Union finance minister Nirmala Sitharaman on Tuesday said that the drop in inflation and a surge in high–frequency indicators are reflecting the gathering momentum of recovery from the impact of the COVID-19 pandemic.
“Retail inflation has once again dropped in August to a four-month low. Along with this, other high-frequency indicators are also picking up, reflecting the gathering momentum of the recovery,” Sitharaman’s office tweeted on Tuesday.
The development comes a day after the National Statistical Office (NSO) under the Ministry of Statistics and Programme Implementation revealed that India’s retail inflation declined marginally to 5.3% in August compared to 5.59% in July. While the rural inflation was 5.28 per cent in August, the urban inflation was 5.32 per cent.
Notably, inflation has declined significantly if the figures are compared to August 2020 when inflation was pegged at 6.69 per cent. The decline in inflation comes due to a fall in food prices. Food prices declined to 3.11 per cent in August compared to 3.96 per cent in July.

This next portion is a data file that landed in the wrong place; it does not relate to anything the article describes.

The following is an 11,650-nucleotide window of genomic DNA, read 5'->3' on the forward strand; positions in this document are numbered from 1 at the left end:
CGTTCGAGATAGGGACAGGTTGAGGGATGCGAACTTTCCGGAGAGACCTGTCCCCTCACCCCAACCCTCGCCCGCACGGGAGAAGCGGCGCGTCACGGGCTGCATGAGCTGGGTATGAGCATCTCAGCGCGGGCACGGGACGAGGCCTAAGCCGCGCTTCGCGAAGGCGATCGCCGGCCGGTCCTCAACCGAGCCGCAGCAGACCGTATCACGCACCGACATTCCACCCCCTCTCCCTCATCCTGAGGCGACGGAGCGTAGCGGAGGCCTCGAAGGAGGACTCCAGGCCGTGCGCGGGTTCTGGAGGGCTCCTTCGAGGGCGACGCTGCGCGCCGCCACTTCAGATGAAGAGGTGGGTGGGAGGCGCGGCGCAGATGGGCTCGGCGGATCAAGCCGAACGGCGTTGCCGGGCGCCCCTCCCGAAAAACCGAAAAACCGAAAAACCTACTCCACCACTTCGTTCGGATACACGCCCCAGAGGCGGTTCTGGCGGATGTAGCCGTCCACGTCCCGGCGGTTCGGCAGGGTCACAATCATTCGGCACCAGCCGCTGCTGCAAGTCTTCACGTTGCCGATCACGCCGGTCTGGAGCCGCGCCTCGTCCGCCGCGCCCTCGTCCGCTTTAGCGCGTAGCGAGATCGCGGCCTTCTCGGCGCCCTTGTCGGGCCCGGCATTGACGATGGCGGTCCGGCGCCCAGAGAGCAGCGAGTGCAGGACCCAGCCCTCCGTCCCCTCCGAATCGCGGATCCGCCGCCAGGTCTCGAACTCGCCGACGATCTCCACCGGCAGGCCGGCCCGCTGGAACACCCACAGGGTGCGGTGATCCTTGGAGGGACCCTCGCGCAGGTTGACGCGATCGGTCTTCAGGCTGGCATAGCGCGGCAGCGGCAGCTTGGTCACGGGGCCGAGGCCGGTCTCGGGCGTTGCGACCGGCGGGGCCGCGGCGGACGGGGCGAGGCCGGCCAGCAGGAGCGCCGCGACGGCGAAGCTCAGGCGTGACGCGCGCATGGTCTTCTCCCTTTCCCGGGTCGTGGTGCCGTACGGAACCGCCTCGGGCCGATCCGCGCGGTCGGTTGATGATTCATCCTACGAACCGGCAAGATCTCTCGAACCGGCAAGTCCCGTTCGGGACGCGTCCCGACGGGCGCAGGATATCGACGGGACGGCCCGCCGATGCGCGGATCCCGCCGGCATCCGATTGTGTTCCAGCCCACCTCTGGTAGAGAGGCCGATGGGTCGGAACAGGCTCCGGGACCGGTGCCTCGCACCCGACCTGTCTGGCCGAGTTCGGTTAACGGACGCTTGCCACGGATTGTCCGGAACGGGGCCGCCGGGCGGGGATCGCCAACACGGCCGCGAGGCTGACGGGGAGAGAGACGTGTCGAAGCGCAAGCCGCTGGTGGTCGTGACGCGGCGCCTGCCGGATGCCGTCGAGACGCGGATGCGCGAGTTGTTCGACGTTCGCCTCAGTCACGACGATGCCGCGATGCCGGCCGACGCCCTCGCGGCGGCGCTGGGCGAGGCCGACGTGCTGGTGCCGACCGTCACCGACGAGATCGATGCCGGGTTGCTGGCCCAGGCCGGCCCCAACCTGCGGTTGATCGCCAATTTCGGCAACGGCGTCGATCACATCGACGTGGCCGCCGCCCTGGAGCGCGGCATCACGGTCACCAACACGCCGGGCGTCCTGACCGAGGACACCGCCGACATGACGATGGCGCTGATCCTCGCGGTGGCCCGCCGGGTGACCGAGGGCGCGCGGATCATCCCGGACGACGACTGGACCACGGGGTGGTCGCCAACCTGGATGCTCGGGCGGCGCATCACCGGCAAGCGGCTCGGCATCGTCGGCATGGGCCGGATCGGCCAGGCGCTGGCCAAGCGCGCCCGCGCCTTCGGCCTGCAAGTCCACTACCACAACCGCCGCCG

Despite the second wave of the pandemic, India registered a strong economic recovery in the June quarter, in line with the growth forecast made by several global agencies including the International Monetary Fund and the World Bank. While the IMF has predicted that India’s gross domestic product will grow by 9.5 per cent in 2021, the World Bank’s global economic prospects report has pegged India’s growth to be around 8.4 per cent. The RBI too has predicted the Indian economy to grow by 9.5 per cent.
Additional borrowing allowed for 11 states
Meanwhile, the Union finance ministry on Tuesday said that 11 states have met their capital expenditure target for the first quarter of 2021-22. These states include Andhra Pradesh, Bihar, Chhattisgarh, Haryana, Kerala, Madhya Pradesh, Manipur, Meghalaya, Nagaland, Rajasthan and Uttarakhand.
These states have been allowed to borrow an additional amount of Rs 15,721 crore by the department of expenditure. The additional open market borrowing will help the states in further pushing their capital expenditure and is equivalent to 0.25 per cent of theirs gross state domestic product (GSDP).
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